Grief Reactions

timer Asked: Sep 6th, 2018
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Question description

Jordan, Zach, and Helena are now in their 50s and have one remaining living parent, Dean. Their mother, Leigh, passed away 10 months ago unexpectedly from a stroke. Their dad was diagnosed with Stage 4 colon cancer that metastasized to the liver just three months ago, and Dean is on a rapid decline.

The siblings are all in different stages of grief and all have different relationships with their father. Helena (the youngest) never forgave Dean for his midlife behavior, although Dean and Leigh did not divorce and seemed to form a stronger relationship after Dean’s midlife issues were resolved with time and counseling. Zach was the middle child and always felt like the middle child; he was very close with his mother and is still deep in grief over losing her so recently and so suddenly. Jordan was extremely close with his father and considered him his best friend. Dean is very anxious and afraid of dying; however, he does claim that he is eager to reunite with the love of his life—Leigh.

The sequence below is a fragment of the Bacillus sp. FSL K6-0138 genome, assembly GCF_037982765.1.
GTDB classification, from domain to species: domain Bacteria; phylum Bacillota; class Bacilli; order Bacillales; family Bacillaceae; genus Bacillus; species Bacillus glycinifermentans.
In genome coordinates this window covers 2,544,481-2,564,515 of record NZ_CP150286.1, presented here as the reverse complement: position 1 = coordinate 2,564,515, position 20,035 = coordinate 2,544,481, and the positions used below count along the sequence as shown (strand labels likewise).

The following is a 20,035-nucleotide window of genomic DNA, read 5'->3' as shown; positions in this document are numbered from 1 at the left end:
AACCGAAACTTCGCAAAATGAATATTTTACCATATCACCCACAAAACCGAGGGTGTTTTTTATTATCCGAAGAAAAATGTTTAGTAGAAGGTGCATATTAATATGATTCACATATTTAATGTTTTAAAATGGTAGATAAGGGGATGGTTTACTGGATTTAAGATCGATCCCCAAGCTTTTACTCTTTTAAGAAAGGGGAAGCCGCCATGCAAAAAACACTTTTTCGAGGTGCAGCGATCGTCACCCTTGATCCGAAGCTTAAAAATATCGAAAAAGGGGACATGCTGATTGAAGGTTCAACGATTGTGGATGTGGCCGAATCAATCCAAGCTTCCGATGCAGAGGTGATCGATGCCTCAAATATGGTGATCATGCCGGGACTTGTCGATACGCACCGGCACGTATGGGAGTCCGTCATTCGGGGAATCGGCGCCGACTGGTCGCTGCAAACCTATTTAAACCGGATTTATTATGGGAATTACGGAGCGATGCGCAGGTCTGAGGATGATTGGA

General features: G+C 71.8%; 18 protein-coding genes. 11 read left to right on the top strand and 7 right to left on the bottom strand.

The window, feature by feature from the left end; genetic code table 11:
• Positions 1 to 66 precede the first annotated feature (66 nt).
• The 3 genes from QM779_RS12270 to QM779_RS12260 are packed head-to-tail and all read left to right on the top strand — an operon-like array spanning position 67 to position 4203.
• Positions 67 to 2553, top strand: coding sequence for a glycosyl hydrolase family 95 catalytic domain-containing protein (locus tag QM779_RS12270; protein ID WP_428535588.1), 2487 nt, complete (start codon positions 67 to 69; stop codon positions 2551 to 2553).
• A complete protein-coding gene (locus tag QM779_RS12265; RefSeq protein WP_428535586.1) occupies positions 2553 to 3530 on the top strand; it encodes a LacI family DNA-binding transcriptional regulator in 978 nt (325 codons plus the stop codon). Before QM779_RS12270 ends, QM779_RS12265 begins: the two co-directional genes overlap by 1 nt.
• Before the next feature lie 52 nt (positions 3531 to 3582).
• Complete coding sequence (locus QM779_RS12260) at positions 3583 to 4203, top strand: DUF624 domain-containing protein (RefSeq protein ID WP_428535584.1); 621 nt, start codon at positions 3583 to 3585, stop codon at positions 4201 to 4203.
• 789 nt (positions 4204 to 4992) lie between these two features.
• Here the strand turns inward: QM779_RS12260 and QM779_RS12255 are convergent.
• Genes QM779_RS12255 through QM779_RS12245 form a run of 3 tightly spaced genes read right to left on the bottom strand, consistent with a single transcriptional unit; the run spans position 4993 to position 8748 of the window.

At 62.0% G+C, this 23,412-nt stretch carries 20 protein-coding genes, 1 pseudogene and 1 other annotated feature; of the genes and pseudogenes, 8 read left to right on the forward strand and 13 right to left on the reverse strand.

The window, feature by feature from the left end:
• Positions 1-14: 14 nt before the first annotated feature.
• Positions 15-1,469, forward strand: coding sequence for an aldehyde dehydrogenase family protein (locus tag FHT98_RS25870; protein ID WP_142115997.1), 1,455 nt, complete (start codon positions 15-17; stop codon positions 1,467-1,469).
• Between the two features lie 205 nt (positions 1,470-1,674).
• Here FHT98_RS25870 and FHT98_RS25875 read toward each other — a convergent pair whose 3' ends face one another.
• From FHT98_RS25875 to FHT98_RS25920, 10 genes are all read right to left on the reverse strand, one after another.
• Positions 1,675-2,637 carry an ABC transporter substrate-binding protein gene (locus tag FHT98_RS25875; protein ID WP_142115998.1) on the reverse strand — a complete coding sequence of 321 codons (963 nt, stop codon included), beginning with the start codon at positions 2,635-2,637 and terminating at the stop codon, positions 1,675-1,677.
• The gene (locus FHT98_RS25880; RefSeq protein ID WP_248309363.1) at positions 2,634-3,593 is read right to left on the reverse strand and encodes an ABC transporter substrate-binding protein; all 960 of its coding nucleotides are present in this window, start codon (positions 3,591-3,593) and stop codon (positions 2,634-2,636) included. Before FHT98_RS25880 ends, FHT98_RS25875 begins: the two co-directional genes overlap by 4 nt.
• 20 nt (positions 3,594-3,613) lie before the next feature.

Based on the case study provided in the Discussion Forums in this course and this week’s required readings, what type of grief reactions are Jordan, Zach, and Helena experiencing? Explain the reaction types you selected to characterize each. Which sibling do you feel is going to have the hardest time recovering emotionally from these losses and why?


Dear writer, these are our readings for this week. Please use them as references as well as other sites.

Tutor Answer

School: Carnegie Mellon University




Grief Reactions


Grief reactions

Grief is a common psychological problem. According to Mayo Clinic Staff (2017), it
is a common individual among individuals who lose their loved ones and whose impact
differs from one person to another. In this case, people will tend to react differently from the
loss that these losses and the length of the depression will also vary from one individual to
another. Other than the grief that one experiences following a loved one, The National Cancer
Institute (2017) adds that grief and grief-associated depression may also befall individuals
who are anticipating tragic events such as loss of a loved one. This is particularly common in
individuals whose family members are dying or facing terminal illnesses.

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